The best weapon against the world’s most obnoxious people is telling a malicious lie about them, and when that lie withers, lie some more, says the founder of The Daily Currant, a website that produces defamatory articles.
Daniel Barkeley launched Dailycurrant.com in 2012 from his parents’ basement in Michigan, where he had moved after living on the streets for two years in Paris, pickpocketing tourists to pay for his heroin addiction.
Barkeley says that even as a teenager, the destructive power of spreading a convincing, golden lie excited him. When he was in high school, he used to start rumors about popular students, just to see them “get taken down a notch or two.”
“When I was a freshman, I told everyone that this state-champion wrestler named Wes had spent time in juvenile hall because he’d killed a neighbor’s dog with a baseball bat,” Barkeley says. “Wes wasn’t so popular after that. Sweet deception. The powerful need to be kept in check.”
Years later, while a resident in a psychiatric hospital in the French Alps — where he was taking methadone to recover from his dependence on heroin — Barkeley says he began to develop a plan to launch a website dedicated to defaming celebrities, politicians and other people he dislikes.
“What I know firsthand is this: drug addicts will say anything to get more drugs,” Barkeley said. “They don’t care about the truth. It might not be ethical, but at the end of the day, it works.”
While living in Paris, he used to find American tourists and eavesdrop to find out where they were from. Then he would strike up a conversation, claiming he was from the same city.
“I’d tell some bullshit story how I’d been robbed,” Barkeley says, “and that I just needed a hundred euros to take a train to Germany where my brother lives. You know what? Nine times out of ten, it worked. Stupid, gullible idiots believe anything you tell them.”
Who should be defamed?
After returning to the United States to live in his parents’ mansion in Michigan’s exclusive West Bloomfield Township, Barkeley got to work building his website. But one big question remained. Whom should he defame?
In the age of the internet, Barkeley says, people are inundated with news about entertainers, politicians and other jerks. A lot of these celebrities have whiny voices, or they express political beliefs that are different from his own — solid reasons their reputations should be maligned.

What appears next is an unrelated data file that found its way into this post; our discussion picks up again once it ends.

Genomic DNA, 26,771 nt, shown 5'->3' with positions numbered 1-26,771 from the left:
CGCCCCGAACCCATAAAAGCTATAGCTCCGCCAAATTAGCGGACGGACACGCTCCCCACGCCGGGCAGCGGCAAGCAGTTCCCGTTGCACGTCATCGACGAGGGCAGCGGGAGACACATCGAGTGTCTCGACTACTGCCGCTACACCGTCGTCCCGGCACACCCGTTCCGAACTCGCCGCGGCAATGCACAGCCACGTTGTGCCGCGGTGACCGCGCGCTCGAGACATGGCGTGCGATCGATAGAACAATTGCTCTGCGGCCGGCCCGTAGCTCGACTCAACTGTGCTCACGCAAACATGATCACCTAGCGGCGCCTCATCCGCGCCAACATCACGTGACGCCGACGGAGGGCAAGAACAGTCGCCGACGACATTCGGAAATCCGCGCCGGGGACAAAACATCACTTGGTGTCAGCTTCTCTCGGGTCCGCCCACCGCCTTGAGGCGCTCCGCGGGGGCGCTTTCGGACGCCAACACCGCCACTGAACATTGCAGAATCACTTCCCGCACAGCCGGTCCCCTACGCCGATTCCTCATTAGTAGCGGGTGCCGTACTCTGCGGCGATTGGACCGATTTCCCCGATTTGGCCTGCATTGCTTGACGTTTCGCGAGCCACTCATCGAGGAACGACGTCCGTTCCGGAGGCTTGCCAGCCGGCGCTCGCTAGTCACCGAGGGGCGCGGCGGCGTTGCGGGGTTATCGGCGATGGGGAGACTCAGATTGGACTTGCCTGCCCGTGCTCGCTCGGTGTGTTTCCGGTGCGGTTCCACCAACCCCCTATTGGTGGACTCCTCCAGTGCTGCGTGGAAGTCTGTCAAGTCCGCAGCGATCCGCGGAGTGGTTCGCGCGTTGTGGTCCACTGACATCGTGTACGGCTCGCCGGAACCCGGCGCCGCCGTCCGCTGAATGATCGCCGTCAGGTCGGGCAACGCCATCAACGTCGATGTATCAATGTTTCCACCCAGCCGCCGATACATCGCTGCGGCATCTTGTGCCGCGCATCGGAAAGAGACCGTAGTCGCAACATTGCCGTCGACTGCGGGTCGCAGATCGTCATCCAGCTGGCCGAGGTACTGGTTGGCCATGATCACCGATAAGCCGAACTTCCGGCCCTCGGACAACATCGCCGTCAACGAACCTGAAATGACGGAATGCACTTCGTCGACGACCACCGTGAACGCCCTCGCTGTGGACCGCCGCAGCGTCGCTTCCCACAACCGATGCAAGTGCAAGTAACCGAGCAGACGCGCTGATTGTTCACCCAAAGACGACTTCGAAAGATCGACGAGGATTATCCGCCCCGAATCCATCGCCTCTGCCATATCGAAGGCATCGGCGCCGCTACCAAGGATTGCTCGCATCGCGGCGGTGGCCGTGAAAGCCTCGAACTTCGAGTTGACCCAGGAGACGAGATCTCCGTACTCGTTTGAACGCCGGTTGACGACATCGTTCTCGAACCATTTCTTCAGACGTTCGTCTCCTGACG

Barkeley wasn’t interested in everyday, honest lies that might be viewed as Onion-esque, obvious satire, such as writing a story saying Ann Coulter’s grandparents entered the U.S. illegally, or that she was caught French-kissing Malcolm X’s grandson.
“To really make a point, your lie has to be believable, but more important, really damning,” Barkeley said. “The Daily Currant doesn’t screw around. We’re not here to make anyone laugh. A good, defamatory lie — and one that we published recently — is that Ann Coulter refused to board an airplane because the pilot was black.”
“We should have written that she shouted the n-word before doing a Nazi salute,” Barkeley said. “But that idea just dawned on me. Too late.”
The goal of The Daily Currant, says Barkeley, is to trick uncritical readers into sharing its lies — believing them to be true accounts — despite that his articles often contain spelling errors or violations of journalistic style, clues that might otherwise indicate the source is fishy.
With any luck, Barkeley says, a story goes viral and completely destroys his target’s reputation.
“I mean, who wants to listen to Ann Coulter’s provocations?” Barkeley said. “Isn’t it about time someone shut her up? When people think of Ann Coulter, we want them to recall the time she called a black pilot the n-word, true or not.”
Although it might appear easy to make up despicable lies about people, Barkeley and his collaborators say critics underestimate the difficulty of producing veritable defamation.
“It’s a real art, somewhat like writing satire, but crafting defamation requires more subtlety and talent,” Barkeley said. “People these days can be very skeptical, and they have a way of dismissing as satire any article they sense is fictional.”
Major victory: lying about the douchebag Kanye West
One of the Daily Currant’s biggest successes came when it published an article entitled “Kanye West: ‘I am the next Nelson Mandela.’” The lie was shared almost a million times on Facebook and obliged West to publicly deny the claim. Nevertheless, the damage had been done.
“Kanye West is such a douchebag,” Barkeley said. “I can’t stand that guy. We’re hoping that people stop buying his stupid music, all thanks to our clever little slight of the pen.”
What does Barkeley think about people who try to dispel his defamatory claims by posting in the site’s comments section things like, “THIS IS A SATIRE SITE, DUMMIES!”
“Those trolls are annoying,” Barkeley said. “They’re ruining the fun for everyone.”
Who will be The Daily Currant’s next target?
“Probably Rand Paul,” Barkeley said. “We’re working on a killer defamatory piece in which we claim he paid someone to kill an IRS agent. I mean, he hates the IRS, doesn’t he?”
“Or maybe not,” he added. “Maybe we’ll defame someone else instead. That’s what’s fun about this business. We can switch targets at the drop of the hat. You might even be next.”